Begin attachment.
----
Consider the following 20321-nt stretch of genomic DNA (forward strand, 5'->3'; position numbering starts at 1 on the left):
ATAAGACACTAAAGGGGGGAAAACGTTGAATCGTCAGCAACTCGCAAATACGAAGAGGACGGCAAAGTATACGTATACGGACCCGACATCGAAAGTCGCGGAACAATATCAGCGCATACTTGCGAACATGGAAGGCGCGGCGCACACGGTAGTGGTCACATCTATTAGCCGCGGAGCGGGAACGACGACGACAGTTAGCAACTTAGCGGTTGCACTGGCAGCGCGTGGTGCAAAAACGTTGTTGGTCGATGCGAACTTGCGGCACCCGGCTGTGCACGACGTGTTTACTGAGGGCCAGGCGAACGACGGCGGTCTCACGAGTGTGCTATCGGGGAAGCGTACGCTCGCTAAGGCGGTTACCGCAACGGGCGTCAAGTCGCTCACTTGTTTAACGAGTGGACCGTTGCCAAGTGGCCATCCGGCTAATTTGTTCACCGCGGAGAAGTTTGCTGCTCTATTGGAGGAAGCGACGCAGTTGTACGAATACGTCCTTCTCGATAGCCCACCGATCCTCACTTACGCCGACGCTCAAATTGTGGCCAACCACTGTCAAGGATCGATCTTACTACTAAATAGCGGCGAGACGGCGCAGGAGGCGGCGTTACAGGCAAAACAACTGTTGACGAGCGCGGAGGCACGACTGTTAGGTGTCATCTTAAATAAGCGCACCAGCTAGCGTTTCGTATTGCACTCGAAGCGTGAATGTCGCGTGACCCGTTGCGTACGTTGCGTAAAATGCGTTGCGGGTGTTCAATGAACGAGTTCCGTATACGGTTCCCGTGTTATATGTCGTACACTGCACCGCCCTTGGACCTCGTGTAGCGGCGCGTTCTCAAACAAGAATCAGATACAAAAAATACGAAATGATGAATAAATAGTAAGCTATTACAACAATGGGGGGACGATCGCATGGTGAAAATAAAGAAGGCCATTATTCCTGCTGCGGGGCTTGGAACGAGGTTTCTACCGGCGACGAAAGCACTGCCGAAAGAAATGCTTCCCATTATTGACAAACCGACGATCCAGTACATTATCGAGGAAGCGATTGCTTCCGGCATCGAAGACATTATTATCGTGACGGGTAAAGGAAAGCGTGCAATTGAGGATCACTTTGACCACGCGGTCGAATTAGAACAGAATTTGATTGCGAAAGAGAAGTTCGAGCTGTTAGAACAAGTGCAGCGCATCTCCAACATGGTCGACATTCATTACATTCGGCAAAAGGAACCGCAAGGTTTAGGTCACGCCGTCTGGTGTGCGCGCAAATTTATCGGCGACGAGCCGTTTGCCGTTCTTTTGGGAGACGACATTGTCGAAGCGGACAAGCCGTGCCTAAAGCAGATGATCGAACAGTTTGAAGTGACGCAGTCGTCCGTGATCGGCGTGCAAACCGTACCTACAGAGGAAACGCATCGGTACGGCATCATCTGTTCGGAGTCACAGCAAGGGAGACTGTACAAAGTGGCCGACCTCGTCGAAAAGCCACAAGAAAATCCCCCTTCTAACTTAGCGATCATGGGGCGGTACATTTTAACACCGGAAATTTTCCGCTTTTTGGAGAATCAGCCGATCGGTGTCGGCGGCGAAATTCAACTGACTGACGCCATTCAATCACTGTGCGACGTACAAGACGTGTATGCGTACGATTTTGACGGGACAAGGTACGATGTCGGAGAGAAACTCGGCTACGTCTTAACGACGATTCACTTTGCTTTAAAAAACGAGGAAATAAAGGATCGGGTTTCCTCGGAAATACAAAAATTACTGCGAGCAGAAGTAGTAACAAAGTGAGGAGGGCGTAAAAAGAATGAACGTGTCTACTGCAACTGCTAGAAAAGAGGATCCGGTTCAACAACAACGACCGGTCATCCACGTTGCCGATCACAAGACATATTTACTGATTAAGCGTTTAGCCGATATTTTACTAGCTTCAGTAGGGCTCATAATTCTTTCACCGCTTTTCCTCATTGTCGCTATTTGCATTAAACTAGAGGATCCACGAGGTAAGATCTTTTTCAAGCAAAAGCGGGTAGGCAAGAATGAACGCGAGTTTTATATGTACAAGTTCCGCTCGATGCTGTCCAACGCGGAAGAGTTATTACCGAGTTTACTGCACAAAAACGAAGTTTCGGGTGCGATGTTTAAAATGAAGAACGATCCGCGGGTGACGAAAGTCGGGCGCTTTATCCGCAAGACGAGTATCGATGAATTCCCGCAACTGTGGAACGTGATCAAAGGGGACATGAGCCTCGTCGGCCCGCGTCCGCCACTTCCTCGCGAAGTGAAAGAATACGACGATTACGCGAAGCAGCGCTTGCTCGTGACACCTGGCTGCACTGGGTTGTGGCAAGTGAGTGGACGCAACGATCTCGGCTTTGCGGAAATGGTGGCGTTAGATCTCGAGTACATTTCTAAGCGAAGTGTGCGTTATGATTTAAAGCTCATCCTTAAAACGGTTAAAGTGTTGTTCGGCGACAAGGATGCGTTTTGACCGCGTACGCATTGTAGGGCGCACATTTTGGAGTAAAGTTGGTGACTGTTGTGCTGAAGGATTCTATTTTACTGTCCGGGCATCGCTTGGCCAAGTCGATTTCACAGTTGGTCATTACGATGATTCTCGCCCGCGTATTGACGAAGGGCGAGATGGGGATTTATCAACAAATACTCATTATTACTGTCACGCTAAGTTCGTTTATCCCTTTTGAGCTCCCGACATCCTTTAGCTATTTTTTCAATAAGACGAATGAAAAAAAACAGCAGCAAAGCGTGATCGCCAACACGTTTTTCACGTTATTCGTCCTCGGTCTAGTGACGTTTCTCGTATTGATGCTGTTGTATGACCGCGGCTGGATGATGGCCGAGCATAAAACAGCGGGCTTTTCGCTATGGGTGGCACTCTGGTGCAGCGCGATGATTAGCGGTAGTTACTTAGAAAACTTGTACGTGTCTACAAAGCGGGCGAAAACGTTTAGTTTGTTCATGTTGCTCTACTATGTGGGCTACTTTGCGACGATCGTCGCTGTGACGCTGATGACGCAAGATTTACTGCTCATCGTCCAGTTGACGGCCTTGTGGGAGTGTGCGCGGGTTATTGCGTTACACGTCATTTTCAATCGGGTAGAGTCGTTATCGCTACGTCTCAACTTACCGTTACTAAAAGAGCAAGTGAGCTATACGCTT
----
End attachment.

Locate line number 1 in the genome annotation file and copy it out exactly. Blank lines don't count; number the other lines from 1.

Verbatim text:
Consider the following 20321-nt stretch of genomic DNA (forward strand, 5'->3'; position numbering starts at 1 on the left):